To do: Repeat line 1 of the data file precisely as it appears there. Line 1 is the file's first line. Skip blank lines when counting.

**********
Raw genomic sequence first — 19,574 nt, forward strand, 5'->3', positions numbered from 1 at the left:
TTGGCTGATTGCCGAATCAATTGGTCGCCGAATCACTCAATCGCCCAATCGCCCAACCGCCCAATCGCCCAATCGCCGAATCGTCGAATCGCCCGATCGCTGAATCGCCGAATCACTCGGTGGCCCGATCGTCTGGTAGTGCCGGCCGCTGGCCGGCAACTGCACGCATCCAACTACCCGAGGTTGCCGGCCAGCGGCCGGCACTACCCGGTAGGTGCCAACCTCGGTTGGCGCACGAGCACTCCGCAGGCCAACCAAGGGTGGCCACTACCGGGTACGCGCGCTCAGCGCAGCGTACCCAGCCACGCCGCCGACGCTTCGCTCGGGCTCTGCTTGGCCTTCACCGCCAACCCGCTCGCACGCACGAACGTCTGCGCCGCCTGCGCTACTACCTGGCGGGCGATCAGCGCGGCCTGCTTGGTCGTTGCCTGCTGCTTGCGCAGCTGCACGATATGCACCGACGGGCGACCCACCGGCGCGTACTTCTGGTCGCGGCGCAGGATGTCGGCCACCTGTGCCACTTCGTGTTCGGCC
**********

Raw genomic sequence first — 19,574 nt, forward strand, 5'->3', positions numbered from 1 at the left: